third country migrants

Don Flynn Feb 7, 2015
From the trivia of form filling to callous indifference to the plight of refugees, things are getting worse for newcomers in our country. Add to this the surveillance and monitoring of their personal affairs and we can see what the official ambition for a hostile environment all adds up to.
Sometimes it’s the simple things that let you know how deep is the ordure in which we all find ourselves. An example of this hit me late last week when I found myself looking on the internet for the Home Office form that has to be used by any EU national or member of their family who wants to apply for a permanent residence card certifying their right to remain in the UK for the indefinite future. The rules on who is entitled to be issued with one of these cards is very simple: basically you need to demonstrate that you have resided in the UK in accordance with something called the EEA Regulations.  In my days as a legal caseworker the procedure was so straightforward that you could do it without using an application form at all:  a simple letter to the Home Office setting out facts that showed you had complied with the law plus around three items of documentary evidence of one sort or another were sufficient to do the job.
Don Flynn Mar 31, 2014 1 Comment(s)
Anti-racism and the battle for the rights of migrant seem to have moved some distance apart in recent years. It is time to reverse that, and re-forge a unity between the two that will be able to take on the challenges that come from growing xenophobic moods.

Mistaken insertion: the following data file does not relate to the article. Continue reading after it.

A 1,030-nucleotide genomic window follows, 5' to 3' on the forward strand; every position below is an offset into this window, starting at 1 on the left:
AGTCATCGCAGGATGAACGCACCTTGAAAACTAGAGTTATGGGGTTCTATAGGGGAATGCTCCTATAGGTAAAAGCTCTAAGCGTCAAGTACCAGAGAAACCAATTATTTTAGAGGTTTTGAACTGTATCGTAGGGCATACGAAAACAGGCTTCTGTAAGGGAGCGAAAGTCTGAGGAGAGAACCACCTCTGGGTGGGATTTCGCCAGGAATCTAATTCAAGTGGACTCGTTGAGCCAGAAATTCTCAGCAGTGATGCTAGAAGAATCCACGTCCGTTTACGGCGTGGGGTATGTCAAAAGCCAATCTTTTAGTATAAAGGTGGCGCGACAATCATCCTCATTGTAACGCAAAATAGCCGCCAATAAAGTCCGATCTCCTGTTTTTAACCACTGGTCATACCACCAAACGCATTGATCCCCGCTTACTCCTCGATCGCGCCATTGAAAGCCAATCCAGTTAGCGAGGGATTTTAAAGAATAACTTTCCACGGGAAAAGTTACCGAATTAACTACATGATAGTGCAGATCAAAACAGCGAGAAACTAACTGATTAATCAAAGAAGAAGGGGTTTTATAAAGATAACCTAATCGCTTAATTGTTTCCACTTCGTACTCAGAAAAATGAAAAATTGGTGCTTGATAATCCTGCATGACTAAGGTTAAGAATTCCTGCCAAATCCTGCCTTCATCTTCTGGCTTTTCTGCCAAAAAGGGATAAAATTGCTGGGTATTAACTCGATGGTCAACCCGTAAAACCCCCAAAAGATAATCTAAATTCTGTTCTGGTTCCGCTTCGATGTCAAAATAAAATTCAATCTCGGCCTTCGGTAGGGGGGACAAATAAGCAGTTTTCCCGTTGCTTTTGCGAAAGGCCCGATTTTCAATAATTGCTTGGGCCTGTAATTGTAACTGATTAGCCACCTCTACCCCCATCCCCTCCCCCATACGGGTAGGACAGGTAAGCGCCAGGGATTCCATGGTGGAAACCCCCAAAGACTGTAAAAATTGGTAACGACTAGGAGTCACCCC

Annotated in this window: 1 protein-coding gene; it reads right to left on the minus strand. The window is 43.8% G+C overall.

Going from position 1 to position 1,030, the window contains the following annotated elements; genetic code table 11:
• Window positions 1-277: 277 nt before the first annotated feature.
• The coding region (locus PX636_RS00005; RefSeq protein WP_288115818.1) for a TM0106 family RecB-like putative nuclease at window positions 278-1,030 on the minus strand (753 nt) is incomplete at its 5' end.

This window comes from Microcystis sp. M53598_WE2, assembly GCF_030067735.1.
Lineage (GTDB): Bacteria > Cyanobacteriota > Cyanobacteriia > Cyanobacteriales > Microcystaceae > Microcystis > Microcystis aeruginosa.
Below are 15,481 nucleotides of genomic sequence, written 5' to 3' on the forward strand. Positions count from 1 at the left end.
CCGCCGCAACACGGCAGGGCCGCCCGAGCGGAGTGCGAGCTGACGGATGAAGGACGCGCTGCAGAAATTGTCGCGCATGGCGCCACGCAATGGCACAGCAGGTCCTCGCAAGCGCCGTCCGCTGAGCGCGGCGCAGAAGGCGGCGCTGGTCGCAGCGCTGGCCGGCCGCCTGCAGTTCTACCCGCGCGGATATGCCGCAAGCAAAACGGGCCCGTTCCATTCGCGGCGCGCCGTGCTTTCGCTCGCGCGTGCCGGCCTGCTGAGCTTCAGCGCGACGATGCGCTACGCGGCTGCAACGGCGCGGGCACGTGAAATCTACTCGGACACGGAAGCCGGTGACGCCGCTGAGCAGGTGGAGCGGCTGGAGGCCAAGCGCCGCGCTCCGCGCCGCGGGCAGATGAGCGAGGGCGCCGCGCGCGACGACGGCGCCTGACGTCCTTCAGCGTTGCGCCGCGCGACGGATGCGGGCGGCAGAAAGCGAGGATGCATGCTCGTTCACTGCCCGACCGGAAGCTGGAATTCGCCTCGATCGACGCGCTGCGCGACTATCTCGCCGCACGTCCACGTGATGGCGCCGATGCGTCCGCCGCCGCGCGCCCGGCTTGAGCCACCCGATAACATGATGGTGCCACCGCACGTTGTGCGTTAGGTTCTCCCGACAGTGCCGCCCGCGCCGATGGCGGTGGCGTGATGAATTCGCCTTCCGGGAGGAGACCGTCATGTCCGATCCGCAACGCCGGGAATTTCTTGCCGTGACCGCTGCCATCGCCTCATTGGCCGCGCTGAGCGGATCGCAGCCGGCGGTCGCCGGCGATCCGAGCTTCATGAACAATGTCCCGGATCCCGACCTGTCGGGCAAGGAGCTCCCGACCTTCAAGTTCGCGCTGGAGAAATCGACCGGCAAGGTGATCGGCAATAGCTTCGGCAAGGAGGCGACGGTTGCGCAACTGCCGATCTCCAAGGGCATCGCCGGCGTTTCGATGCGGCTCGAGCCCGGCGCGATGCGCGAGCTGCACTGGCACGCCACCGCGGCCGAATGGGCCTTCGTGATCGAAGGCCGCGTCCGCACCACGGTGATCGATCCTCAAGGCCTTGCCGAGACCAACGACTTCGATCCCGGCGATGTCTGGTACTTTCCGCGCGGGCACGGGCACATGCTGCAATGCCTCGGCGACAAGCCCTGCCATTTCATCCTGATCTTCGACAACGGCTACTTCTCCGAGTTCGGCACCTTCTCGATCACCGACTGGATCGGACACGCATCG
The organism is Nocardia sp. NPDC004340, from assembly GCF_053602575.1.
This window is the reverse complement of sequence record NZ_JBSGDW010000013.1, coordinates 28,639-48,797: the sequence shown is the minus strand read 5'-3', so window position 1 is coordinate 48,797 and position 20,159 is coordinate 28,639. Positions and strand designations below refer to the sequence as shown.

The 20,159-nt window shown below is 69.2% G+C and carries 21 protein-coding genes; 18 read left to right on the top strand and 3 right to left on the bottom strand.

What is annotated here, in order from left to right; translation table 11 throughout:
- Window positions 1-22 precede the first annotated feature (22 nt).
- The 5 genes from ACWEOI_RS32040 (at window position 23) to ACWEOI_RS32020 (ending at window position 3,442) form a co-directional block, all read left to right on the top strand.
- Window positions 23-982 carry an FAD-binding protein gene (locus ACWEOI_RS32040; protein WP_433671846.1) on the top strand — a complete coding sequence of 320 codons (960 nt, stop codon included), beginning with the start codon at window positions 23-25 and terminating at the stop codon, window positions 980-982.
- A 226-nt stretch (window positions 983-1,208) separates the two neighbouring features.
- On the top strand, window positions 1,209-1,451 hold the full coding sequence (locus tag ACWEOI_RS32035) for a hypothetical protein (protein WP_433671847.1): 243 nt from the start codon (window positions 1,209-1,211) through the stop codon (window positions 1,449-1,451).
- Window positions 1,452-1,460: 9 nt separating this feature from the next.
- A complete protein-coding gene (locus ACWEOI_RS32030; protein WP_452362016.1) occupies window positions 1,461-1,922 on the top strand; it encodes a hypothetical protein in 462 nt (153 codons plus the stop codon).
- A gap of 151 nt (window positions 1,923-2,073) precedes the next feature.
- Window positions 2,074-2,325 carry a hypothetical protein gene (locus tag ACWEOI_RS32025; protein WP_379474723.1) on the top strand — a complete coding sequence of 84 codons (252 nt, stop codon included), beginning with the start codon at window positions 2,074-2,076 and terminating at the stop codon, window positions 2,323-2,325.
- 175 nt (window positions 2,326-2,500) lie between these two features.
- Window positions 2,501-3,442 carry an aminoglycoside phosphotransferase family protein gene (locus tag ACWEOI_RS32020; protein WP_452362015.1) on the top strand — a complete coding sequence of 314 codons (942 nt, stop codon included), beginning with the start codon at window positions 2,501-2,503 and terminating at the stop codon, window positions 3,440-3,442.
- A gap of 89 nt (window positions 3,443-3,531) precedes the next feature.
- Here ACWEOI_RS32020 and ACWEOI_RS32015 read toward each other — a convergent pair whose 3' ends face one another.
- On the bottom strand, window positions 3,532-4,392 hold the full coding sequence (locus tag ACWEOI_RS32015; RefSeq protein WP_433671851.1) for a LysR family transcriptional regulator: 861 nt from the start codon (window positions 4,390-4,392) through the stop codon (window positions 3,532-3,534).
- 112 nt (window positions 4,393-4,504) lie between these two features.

The coalition of groups supporting the call to mark UN Anti-Racism Day on March 22nd achieved a notable success in bringing out 10,000 people to the parade and gather in Trafalgar Square on that day.
Don Flynn Mar 17, 2014 3 Comment(s)
Decades of scholarship have got us to the point where we can say with some confidence: people move - get used to it. A new edition of the book "The Age of Migration" probes the dynamics of modern-day migration, and maps out options for making it a force for progress.
Immigration studies has emerged as an important discipline in colleges and universities across the world, with probably scores of research centres being established in the UK along over the last decade or so.  Contributions have come from sociologists, anthropologists, geographers, political scientist, economists and philosophers over this time, giving anyone moved to make a systematic review of the literature quite a job in terms of catching up on what is being said and thought about the subject.
Don Flynn Jan 23, 2014 1 Comment(s)
In our previous blog we set out the reasons why they rights of migrants need to be acknowledged as a critically important part of immigration policy. But what rights are we talking about? And how can we make the case for these rights popular with the wider public?
The last blog finished by asking what supporters of the rights of migrants should be calling for today.
Ruth Grove-White Dec 18, 2013 153 Comment(s)
A new MRN briefing paper offers up a snapshot of the experiences of the non-EU spouses prevented from visiting their loved ones in the UK since July 2012.
This week’s searing assessment of the family migration rules by Archbishop Vincent Nichols hit the nail on the head. Since the Government tightened the regulations for families coming to the UK in July last year, we’ve heard from hundreds of British people who have suddenly found that they no longer qualify to live with their spouse or partner in the UK as their earnings are too low or their wider circumstances do not fit the rules.
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